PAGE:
Sourani described the PNA's reaction to his criticisms as "shocking and unexpected." While he supports the PNA as the national authority in Gaza, he adds that "a positive, constructive relationship does not mean saying everything is just fine."
The human rights activist described his basic principle, and the source of his consistency, succinctly: "Human rights can't be selective, where you can take it or leave it. If you're ashamed of something, don't do it."
Raji Sourani is well aware of the difficult position in which Yasser Arafat and the PNA find themselves, and views their dilemma as inherent in the terms of the DOP. As he said in New York, discussing PNA efforts in tackling opposition groups, "The Palestinian Authority is being used as an instrument of Israeli policy." He added,"Despite the burden which the Palestinian Authority carries, and even the excuses that can be made, the violation of basic human rights cannot be tolerated."
Isolated vs. Systematic Abuses
In Sourani's view, the PNA "initially didn't have the intention to be bad toward human rights." Rather, he believes, Yasser Arafat and his aides intended to be "sort of...good." He sees a difference between isolated instances of human rights violations, such as the killing of suspected collaborators, and systemic, institutionalized violations, such as mass arrests and the state security court, and absolves the PNA of initiating such egregious violations. "If it's systematic," Sourani said, "it's been pressured by Israel."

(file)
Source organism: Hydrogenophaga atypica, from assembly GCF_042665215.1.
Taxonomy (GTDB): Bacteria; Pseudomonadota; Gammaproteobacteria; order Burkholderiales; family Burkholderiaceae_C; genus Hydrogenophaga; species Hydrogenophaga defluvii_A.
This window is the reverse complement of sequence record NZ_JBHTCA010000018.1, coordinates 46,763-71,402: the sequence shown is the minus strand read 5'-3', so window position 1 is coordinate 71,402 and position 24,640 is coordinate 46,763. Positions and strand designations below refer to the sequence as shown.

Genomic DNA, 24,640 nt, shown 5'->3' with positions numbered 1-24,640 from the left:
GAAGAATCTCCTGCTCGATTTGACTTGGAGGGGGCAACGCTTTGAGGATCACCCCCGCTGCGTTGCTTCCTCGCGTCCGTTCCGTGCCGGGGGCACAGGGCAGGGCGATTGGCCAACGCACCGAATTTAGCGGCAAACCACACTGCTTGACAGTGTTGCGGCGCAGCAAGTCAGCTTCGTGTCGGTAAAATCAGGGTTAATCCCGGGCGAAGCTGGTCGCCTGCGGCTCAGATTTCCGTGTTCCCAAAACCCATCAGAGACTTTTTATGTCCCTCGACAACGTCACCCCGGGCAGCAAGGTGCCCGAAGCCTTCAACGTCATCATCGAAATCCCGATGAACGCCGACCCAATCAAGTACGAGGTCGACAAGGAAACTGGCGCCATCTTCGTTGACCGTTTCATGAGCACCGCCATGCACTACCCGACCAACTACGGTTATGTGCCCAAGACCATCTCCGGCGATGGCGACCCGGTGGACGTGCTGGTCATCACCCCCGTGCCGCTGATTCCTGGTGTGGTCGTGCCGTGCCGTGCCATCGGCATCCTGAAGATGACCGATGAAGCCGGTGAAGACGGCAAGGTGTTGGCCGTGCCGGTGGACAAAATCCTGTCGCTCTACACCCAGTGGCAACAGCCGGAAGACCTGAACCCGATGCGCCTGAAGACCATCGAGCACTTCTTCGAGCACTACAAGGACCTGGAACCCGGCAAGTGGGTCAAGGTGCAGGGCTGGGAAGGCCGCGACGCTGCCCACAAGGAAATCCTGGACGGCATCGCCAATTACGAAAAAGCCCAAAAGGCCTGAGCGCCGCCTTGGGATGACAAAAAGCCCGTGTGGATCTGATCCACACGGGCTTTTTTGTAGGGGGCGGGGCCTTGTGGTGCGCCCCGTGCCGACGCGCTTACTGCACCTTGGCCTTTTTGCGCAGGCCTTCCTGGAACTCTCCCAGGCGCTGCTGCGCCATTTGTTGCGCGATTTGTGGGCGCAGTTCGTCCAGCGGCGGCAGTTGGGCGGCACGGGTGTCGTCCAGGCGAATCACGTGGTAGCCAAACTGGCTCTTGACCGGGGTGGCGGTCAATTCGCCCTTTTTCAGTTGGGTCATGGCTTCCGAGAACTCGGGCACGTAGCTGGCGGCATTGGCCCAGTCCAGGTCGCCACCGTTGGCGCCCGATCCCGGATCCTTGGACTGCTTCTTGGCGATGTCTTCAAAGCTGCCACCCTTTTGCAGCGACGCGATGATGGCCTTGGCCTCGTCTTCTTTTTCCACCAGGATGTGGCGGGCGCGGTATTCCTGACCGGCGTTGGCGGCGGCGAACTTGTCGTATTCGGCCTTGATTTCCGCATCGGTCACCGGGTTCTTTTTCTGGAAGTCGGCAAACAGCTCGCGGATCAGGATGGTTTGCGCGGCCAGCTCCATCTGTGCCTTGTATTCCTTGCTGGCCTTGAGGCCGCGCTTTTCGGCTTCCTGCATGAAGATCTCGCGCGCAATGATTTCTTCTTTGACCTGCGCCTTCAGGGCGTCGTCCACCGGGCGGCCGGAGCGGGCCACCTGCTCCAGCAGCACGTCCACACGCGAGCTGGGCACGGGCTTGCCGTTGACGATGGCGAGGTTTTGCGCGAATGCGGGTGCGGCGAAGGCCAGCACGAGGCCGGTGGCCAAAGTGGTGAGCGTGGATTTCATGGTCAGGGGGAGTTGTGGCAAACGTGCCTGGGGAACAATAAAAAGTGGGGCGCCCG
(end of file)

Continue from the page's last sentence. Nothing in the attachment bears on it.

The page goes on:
Sourani contends that Israel had three main objectives in signing the DOP: first, to project the image that peace existed, an image Sourani calls "totally, intentionally misleading"; second, to achieve a security Israel had not managed to attain in 27 years of occupation. Sourani pointed out that true security requires a good system, which takes more than the one year the PNA has had to establish its authority, and a good environment. The environment in Gaza is now "totally poisoned," Sourani said. "People don't feel this peace brought any good for them."
Israel's third objective, according to Sourani, is to maintain the status quo, and he wonders if this was the Israeli intention from the beginning. Certainly, he now thinks, he was "totally naive" for thinking at the time that, "since Israel had imposed 95 percent of the DOP, they had an interest to implement it. But they didn't!"
Because the question of Palestinian elections is related to the other inequalities in the DOP, and hence ultimately under Israeli control, Sourani also is "not optimistic about elections." If Arafat agrees with Israeli stipulations, he said, the elections will be simply "form without any content." But, Sourani emphasized, "these people are going to negotiate the fate of the Palestinian people at large, so it's no joke."
Despite his concerns for the future of Palestine and his pessimism about upcoming elections, Raji Sourani's demeanor is in no way that of a defeated man. Even with the inherent imbalance of power in the Declaration of Principles, Sourani believes, it is still something worth fighting for, because "if the DOP is implemented, you can't rule out the possibility of having independence. But with this situation, it's ruled out. There will be no independence." ❑
Janet McMahon is the managing editor of the Washington Report on Middle East Affairs,.